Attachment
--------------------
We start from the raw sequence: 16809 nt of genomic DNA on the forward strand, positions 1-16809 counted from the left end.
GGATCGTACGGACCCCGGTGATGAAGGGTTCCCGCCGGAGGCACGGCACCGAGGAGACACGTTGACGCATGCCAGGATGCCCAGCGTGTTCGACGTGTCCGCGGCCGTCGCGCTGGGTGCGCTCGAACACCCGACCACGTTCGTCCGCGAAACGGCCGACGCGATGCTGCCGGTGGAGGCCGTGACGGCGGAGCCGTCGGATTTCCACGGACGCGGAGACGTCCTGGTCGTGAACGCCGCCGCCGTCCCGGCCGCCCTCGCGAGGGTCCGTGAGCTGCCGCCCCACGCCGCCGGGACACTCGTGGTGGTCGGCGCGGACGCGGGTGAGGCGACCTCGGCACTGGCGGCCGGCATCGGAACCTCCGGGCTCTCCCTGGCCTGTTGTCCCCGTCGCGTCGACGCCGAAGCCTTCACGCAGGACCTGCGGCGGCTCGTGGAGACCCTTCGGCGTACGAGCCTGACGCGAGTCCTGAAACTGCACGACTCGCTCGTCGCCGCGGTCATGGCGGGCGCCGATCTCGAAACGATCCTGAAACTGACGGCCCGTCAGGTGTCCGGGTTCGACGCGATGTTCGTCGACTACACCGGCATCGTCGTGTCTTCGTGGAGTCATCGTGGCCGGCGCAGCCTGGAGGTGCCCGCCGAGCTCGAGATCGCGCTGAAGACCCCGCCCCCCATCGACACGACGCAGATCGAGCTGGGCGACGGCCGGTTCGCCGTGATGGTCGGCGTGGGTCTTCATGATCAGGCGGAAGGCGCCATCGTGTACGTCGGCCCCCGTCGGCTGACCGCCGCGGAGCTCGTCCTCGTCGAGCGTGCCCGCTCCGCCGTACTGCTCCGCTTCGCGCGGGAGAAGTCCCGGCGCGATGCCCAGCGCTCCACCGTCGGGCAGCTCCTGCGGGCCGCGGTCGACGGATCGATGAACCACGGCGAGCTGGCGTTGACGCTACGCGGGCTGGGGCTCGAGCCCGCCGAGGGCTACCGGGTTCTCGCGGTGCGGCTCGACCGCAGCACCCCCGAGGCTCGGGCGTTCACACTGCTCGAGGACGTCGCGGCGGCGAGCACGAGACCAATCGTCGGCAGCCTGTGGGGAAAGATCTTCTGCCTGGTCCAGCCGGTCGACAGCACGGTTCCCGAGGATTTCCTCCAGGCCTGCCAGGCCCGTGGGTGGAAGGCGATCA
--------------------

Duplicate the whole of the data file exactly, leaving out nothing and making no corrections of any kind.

We start from the raw sequence: 16809 nt of genomic DNA on the forward strand, positions 1-16809 counted from the left end.
GGATCGTACGGACCCCGGTGATGAAGGGTTCCCGCCGGAGGCACGGCACCGAGGAGACACGTTGACGCATGCCAGGATGCCCAGCGTGTTCGACGTGTCCGCGGCCGTCGCGCTGGGTGCGCTCGAACACCCGACCACGTTCGTCCGCGAAACGGCCGACGCGATGCTGCCGGTGGAGGCCGTGACGGCGGAGCCGTCGGATTTCCACGGACGCGGAGACGTCCTGGTCGTGAACGCCGCCGCCGTCCCGGCCGCCCTCGCGAGGGTCCGTGAGCTGCCGCCCCACGCCGCCGGGACACTCGTGGTGGTCGGCGCGGACGCGGGTGAGGCGACCTCGGCACTGGCGGCCGGCATCGGAACCTCCGGGCTCTCCCTGGCCTGTTGTCCCCGTCGCGTCGACGCCGAAGCCTTCACGCAGGACCTGCGGCGGCTCGTGGAGACCCTTCGGCGTACGAGCCTGACGCGAGTCCTGAAACTGCACGACTCGCTCGTCGCCGCGGTCATGGCGGGCGCCGATCTCGAAACGATCCTGAAACTGACGGCCCGTCAGGTGTCCGGGTTCGACGCGATGTTCGTCGACTACACCGGCATCGTCGTGTCTTCGTGGAGTCATCGTGGCCGGCGCAGCCTGGAGGTGCCCGCCGAGCTCGAGATCGCGCTGAAGACCCCGCCCCCCATCGACACGACGCAGATCGAGCTGGGCGACGGCCGGTTCGCCGTGATGGTCGGCGTGGGTCTTCATGATCAGGCGGAAGGCGCCATCGTGTACGTCGGCCCCCGTCGGCTGACCGCCGCGGAGCTCGTCCTCGTCGAGCGTGCCCGCTCCGCCGTACTGCTCCGCTTCGCGCGGGAGAAGTCCCGGCGCGATGCCCAGCGCTCCACCGTCGGGCAGCTCCTGCGGGCCGCGGTCGACGGATCGATGAACCACGGCGAGCTGGCGTTGACGCTACGCGGGCTGGGGCTCGAGCCCGCCGAGGGCTACCGGGTTCTCGCGGTGCGGCTCGACCGCAGCACCCCCGAGGCTCGGGCGTTCACACTGCTCGAGGACGTCGCGGCGGCGAGCACGAGACCAATCGTCGGCAGCCTGTGGGGAAAGATCTTCTGCCTGGTCCAGCCGGTCGACAGCACGGTTCCCGAGGATTTCCTCCAGGCCTGCCAGGCCCGTGGGTGGAAGGCGATCA